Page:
Know Athens, Know Thyself
“Most people connect meditation to Eastern cultures, but meditation was commonly practised by ancient Greeks,” says the gently spoken Poliana on this brisk but sunny Athenian morning, as we stroll the majestic paved promenade of Dionysiou Areopagitou, at the bottom of the Acropolis. “It lay at the core of that highest Greek quest: to ‘know thyself’.”
We’ve only just met but I can already feel Poliana’s calm and grounded energy influencing my own mood (with her long silver leaf earrings, flowing frock and spill of curls, she conjures a classic Athenian). We pass ancient monuments like Odeon of Herodes Atticus, street performers and gorgeous art deco buildings, while Poliana tells me about her years studying the ancient healing philosophies of indigenous tribes in exotic locales like Mexico. Our mission this morning, she says, will be to tap back into the roots of the earliest wisdom of the Greeks and forge a deeper connection with Athens (and ourselves) while we’re at it.
“Listen to the sounds of the city around us,” she instructs now. “Breathe in the air, feel the texture of the streets beneath your shoes. Slow down the rhythm of your daily life. Meditation is about being able to perceive what’s going on around you.”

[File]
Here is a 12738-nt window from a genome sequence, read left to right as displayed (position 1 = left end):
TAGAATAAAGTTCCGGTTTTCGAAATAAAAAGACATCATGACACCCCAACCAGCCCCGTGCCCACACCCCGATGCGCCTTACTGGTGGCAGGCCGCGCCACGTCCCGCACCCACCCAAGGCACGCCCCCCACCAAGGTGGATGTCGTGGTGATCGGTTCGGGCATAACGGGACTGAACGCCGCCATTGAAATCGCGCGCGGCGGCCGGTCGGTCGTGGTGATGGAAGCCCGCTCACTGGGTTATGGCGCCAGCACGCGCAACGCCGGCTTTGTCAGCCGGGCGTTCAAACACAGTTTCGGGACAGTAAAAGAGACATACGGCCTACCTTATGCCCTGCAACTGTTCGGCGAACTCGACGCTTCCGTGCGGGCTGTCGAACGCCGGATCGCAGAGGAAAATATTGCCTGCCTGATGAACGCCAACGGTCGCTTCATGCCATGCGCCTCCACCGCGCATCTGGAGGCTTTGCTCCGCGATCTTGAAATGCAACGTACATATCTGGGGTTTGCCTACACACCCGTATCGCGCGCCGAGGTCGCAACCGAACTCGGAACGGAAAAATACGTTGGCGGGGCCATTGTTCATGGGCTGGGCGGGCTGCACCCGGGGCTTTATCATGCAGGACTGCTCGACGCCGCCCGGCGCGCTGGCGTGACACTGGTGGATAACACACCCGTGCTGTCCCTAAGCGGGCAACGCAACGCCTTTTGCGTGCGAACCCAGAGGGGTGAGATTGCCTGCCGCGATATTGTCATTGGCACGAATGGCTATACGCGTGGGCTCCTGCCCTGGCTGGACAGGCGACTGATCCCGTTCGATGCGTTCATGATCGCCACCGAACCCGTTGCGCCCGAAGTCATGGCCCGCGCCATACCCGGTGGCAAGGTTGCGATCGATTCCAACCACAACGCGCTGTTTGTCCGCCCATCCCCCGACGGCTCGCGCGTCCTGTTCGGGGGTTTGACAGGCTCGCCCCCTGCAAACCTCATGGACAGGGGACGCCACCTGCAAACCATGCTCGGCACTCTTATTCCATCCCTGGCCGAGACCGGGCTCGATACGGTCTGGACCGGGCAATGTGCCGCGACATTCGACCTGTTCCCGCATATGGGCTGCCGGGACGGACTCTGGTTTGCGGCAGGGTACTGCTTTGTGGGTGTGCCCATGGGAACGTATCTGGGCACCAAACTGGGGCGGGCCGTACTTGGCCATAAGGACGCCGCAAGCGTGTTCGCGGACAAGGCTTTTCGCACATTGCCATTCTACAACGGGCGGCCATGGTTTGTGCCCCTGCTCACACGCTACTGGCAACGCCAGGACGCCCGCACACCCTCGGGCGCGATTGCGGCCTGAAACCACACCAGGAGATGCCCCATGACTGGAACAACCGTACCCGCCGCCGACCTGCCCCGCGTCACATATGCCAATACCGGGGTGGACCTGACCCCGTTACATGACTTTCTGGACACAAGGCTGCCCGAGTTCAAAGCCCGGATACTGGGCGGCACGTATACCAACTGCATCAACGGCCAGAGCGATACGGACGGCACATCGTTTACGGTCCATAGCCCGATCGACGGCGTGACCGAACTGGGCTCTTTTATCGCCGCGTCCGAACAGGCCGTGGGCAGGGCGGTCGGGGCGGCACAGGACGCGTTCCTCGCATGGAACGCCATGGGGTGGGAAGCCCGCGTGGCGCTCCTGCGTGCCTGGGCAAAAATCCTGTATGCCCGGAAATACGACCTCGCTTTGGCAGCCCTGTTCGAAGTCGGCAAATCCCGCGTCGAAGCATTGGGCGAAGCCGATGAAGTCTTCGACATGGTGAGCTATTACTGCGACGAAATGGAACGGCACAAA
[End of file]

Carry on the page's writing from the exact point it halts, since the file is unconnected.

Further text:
Getting Mindful on the Hill of Muses
We turn off Dionysiou Areopagitou and ascend Philopappou—or the Hill of the Muses, as it’s also known. It was here on this scenic forested peak that the Athenian Assembly met at the Pnyx from as early as the 5th century BC to hear some of the most brilliant orations of Athenian democracy. These days, modern Athenians gather at this swoony spot to watch the moon rise over Lycabettus Hill, while the sun takes its bow opposite.
Poliana leads us down a discreet unsignposted trail near Pnyx, where she points out a hive of snug caves with barred entrances, nested among the olive and pine trees.
“Every cave up here is an opening to an ancient underground temple,” she reveals. “Athenians used to conduct their most important rituals beneath the earth because it was considered to be the womb of nature and where the greatest concentration of energy lay.”
We come out at a small empty clearing with a natural limestone plateau. From it, the Parthenon looms large directly across from us, scored with ant-like crowds. I hope I can remember how to get up here. It’s a magnificent location with the serenity of an insider secret.
“You can really feel the eternal energy,” agrees Poliana. “My friends and I come here to do meditations all the time.”
If it worked for Socrates…
Shortly afterwards, I’m sitting cross-legged on a mat opposite Poliana, eyes closed, obeying her soothing voice as she guides me through a half hour meditation exercise. The air around us is spiked by the wild camomile that thrives on Philopappou and the scent of Poliana’s Greek spiritual incense (a blend of tree resin and local herbs that dates back some 3,000 years). I tune into the birdsong around me; the children in a nearby school yard; the bong of church bells; the skitter of bouzouki from a taverna down in Plaka.